“Your mother has been found.”
Nearly a week after he had made it, Father’s shocking announcement was still ringing in my ears.
Harriet! Harriet found! Who could believe it?
Harriet, who had been lost in a mountaineering accident when I was barely a year old; Harriet, whom I can’t remember seeing, ever, with my own eyes.
Numbness, I’m afraid.
Sheer stupid silent numbness.
Not joy—not relief—not even gratitude to those who had found her more than ten years after her disappearance in the Himalayas.
No, I felt only a cold numbness: a cold, shameful sort of numbness that made me need desperately to be alone.
TO BEGIN WITH, IT was a perfect English morning: one of those dazzling days in early April when a new sun makes it seem suddenly like full-blown summer.
Sunshine broke through the fat white dumplings of the clouds, sending shadows chasing one another playfully across the green fields and up into the gently rolling hills. Somewhere in the woods on the other side of the railway line, a nightingale was singing.
“It’s like a colored plate from Wordsworth,” my sister Daphne said, almost to herself. “Far too picturesque.”
Ophelia, my oldest sister, was a still, pale, silent shadow, lost in her own thoughts.
At the appointed time, which happened to be ten o’clock, we were all of us gathered more or less together on the little railway platform at Buckshaw Halt. I think it was the first time in my life I had ever seen Daffy without a book in her hand.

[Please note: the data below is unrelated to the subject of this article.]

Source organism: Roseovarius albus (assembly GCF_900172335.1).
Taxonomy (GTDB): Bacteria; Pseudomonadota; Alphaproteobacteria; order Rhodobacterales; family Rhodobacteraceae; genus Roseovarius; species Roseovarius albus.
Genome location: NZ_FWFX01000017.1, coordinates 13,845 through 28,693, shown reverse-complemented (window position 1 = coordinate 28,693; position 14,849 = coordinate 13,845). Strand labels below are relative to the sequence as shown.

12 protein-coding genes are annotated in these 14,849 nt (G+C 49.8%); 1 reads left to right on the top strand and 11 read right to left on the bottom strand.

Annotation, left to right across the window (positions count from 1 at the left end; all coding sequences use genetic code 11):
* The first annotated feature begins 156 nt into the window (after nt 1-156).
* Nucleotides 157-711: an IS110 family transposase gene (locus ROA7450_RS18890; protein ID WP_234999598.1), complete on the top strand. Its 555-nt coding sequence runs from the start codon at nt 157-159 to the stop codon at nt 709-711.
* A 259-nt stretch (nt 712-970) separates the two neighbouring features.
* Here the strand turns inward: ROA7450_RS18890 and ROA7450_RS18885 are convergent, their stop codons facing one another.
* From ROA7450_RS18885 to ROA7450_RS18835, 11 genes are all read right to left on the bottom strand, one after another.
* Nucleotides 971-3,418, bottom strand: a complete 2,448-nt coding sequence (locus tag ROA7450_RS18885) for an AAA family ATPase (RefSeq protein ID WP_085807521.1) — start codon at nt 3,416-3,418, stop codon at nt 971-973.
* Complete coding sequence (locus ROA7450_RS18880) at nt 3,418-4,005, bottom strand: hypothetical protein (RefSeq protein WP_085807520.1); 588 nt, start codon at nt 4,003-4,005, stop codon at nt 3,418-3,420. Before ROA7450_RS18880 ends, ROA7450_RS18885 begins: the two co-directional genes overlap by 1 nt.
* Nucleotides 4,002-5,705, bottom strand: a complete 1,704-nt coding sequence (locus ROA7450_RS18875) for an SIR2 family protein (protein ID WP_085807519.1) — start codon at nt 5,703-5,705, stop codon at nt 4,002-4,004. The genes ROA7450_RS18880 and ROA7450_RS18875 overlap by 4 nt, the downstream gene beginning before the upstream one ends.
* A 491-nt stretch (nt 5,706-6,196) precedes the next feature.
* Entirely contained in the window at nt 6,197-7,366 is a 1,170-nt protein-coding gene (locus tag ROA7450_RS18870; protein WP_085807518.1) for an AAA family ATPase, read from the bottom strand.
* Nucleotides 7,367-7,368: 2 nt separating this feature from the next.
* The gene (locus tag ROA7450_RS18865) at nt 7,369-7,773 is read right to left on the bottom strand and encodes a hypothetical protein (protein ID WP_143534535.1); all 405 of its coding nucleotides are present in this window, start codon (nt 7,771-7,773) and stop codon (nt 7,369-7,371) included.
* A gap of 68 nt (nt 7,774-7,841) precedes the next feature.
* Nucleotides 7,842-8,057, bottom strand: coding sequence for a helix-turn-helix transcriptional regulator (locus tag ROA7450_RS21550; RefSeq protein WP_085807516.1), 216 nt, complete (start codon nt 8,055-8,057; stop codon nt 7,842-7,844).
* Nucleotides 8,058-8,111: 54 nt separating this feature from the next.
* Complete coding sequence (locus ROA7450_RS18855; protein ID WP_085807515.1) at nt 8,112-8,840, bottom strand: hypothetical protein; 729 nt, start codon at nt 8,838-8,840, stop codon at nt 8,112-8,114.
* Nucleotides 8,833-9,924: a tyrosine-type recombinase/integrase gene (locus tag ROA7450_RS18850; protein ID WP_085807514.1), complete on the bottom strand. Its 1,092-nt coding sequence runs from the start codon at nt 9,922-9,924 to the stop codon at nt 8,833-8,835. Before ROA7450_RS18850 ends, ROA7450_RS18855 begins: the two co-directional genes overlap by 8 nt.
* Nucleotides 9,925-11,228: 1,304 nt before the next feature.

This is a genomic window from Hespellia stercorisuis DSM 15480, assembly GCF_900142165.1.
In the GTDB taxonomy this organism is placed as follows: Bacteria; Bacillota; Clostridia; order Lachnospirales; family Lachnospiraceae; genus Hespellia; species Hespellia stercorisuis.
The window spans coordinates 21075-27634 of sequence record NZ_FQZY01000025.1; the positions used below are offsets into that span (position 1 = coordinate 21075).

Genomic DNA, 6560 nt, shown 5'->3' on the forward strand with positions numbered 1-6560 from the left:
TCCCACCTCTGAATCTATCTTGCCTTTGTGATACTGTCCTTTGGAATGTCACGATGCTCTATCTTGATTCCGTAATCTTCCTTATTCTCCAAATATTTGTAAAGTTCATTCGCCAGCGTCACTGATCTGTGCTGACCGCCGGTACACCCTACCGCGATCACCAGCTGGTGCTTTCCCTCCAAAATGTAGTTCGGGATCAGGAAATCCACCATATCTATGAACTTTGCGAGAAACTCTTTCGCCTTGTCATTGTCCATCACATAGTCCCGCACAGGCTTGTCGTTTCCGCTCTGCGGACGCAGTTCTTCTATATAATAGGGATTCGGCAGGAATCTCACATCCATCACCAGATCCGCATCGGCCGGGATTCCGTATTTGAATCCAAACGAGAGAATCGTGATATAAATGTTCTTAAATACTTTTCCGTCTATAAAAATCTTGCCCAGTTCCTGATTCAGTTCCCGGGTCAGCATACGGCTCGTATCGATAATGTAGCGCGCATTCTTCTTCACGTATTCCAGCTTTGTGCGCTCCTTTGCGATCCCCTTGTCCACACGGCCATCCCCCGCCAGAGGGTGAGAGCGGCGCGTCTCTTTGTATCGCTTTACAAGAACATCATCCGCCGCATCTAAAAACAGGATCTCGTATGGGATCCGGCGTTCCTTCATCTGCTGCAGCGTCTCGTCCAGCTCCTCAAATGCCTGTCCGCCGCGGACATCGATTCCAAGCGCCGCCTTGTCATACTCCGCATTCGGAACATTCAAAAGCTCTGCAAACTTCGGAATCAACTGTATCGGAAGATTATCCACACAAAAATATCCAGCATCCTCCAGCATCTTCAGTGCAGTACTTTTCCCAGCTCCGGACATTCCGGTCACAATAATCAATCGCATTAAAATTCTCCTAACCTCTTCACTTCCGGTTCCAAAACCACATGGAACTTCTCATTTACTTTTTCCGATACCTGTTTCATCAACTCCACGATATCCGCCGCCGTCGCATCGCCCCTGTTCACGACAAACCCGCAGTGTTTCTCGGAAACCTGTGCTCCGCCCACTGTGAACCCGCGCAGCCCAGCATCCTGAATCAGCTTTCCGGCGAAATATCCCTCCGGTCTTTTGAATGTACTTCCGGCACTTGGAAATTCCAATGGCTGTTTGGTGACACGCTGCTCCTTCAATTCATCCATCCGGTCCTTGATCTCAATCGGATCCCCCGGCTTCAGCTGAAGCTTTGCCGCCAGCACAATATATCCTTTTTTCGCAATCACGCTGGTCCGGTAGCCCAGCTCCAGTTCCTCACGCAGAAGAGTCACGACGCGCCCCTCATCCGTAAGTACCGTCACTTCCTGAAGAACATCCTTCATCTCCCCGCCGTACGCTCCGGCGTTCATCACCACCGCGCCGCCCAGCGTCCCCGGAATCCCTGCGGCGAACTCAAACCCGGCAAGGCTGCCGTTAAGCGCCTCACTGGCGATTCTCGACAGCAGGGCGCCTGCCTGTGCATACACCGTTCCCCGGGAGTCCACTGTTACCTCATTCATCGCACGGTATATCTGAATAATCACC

Father, who stood a bit apart from us, kept glancing every few minutes at his wristwatch and looking along the track, eyes squinting, watching for smoke in the distance.
Directly behind him stood Dogger. How odd it was to see these two men—gentleman and servant—who had been through such ghastly times together, standing dressed in their Sunday best at an abandoned country railway station.
Although Buckshaw Halt had once been used to bring both goods and guests to the great house, and although the rails remained, the station proper, with its weathered bricks, had been boarded up for donkey’s years.
In the past few days, though, it had been hurriedly made ready for Harriet’s homecoming: swept out and tidied up, its broken windowpanes replaced, the tiny flower bed weeded and planted with a small riot of flowers.
Father had been asked to go up to London and ride with her back to Buckshaw, but he had insisted on being at the little station at Buckshaw Halt to meet the train. It was, after all, he had explained to the vicar, the place and manner in which he had first met her all those many years ago when both of them were young.